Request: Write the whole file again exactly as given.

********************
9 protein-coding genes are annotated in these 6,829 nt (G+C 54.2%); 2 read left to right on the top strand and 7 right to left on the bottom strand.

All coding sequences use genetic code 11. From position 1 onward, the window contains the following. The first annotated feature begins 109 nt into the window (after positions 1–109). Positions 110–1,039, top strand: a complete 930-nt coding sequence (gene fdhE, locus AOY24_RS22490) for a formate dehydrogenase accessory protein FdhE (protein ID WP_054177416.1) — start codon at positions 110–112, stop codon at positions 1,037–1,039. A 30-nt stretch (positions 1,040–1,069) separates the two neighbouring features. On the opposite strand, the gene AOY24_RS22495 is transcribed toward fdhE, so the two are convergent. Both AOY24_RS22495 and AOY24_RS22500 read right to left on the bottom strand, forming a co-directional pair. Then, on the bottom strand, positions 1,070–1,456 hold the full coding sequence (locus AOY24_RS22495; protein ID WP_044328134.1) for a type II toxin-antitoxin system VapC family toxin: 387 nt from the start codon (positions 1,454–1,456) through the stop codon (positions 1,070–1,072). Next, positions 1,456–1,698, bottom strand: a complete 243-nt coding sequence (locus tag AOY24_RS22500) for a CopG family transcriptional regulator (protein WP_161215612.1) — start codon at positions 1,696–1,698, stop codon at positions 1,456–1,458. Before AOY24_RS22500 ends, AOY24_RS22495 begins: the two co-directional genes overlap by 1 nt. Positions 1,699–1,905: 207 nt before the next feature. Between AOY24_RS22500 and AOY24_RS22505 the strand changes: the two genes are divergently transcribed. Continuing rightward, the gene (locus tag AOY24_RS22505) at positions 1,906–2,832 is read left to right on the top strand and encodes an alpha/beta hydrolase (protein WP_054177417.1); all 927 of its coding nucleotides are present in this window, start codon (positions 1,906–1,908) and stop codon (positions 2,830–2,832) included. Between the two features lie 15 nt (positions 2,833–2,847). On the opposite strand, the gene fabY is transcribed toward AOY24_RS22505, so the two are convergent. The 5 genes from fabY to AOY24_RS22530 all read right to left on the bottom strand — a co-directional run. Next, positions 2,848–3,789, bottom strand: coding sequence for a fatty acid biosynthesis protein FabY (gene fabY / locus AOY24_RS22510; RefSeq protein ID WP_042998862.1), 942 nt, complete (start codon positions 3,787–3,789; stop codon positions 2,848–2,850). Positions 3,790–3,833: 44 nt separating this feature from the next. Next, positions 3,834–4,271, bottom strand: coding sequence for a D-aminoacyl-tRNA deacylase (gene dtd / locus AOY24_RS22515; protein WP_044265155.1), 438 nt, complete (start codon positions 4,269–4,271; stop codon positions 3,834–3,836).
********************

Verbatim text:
9 protein-coding genes are annotated in these 6,829 nt (G+C 54.2%); 2 read left to right on the top strand and 7 right to left on the bottom strand.

All coding sequences use genetic code 11. From position 1 onward, the window contains the following. The first annotated feature begins 109 nt into the window (after positions 1–109). Positions 110–1,039, top strand: a complete 930-nt coding sequence (gene fdhE, locus AOY24_RS22490) for a formate dehydrogenase accessory protein FdhE (protein ID WP_054177416.1) — start codon at positions 110–112, stop codon at positions 1,037–1,039. A 30-nt stretch (positions 1,040–1,069) separates the two neighbouring features. On the opposite strand, the gene AOY24_RS22495 is transcribed toward fdhE, so the two are convergent. Both AOY24_RS22495 and AOY24_RS22500 read right to left on the bottom strand, forming a co-directional pair. Then, on the bottom strand, positions 1,070–1,456 hold the full coding sequence (locus AOY24_RS22495; protein ID WP_044328134.1) for a type II toxin-antitoxin system VapC family toxin: 387 nt from the start codon (positions 1,454–1,456) through the stop codon (positions 1,070–1,072). Next, positions 1,456–1,698, bottom strand: a complete 243-nt coding sequence (locus tag AOY24_RS22500) for a CopG family transcriptional regulator (protein WP_161215612.1) — start codon at positions 1,696–1,698, stop codon at positions 1,456–1,458. Before AOY24_RS22500 ends, AOY24_RS22495 begins: the two co-directional genes overlap by 1 nt. Positions 1,699–1,905: 207 nt before the next feature. Between AOY24_RS22500 and AOY24_RS22505 the strand changes: the two genes are divergently transcribed. Continuing rightward, the gene (locus tag AOY24_RS22505) at positions 1,906–2,832 is read left to right on the top strand and encodes an alpha/beta hydrolase (protein WP_054177417.1); all 927 of its coding nucleotides are present in this window, start codon (positions 1,906–1,908) and stop codon (positions 2,830–2,832) included. Between the two features lie 15 nt (positions 2,833–2,847). On the opposite strand, the gene fabY is transcribed toward AOY24_RS22505, so the two are convergent. The 5 genes from fabY to AOY24_RS22530 all read right to left on the bottom strand — a co-directional run. Next, positions 2,848–3,789, bottom strand: coding sequence for a fatty acid biosynthesis protein FabY (gene fabY / locus AOY24_RS22510; RefSeq protein ID WP_042998862.1), 942 nt, complete (start codon positions 3,787–3,789; stop codon positions 2,848–2,850). Positions 3,790–3,833: 44 nt separating this feature from the next. Next, positions 3,834–4,271, bottom strand: coding sequence for a D-aminoacyl-tRNA deacylase (gene dtd / locus AOY24_RS22515; protein WP_044265155.1), 438 nt, complete (start codon positions 4,269–4,271; stop codon positions 3,834–3,836).